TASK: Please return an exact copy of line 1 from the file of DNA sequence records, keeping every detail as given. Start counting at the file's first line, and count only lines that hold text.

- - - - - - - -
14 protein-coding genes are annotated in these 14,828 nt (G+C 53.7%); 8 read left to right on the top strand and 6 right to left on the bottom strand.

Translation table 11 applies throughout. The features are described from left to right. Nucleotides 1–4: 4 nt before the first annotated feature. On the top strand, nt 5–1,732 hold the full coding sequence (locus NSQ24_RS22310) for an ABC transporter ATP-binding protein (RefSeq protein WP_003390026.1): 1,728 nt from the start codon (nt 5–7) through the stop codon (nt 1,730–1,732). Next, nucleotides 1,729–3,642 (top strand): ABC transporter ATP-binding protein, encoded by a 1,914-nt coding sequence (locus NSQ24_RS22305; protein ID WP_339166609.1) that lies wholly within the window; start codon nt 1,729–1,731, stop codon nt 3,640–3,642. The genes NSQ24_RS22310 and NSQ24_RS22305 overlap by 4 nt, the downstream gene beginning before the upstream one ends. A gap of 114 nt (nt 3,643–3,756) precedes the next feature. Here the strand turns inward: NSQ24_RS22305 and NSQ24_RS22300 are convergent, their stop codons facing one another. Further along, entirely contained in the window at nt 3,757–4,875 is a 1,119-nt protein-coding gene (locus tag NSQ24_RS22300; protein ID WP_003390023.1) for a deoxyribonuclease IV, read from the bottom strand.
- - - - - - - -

14 protein-coding genes are annotated in these 14,828 nt (G+C 53.7%); 8 read left to right on the top strand and 6 right to left on the bottom strand.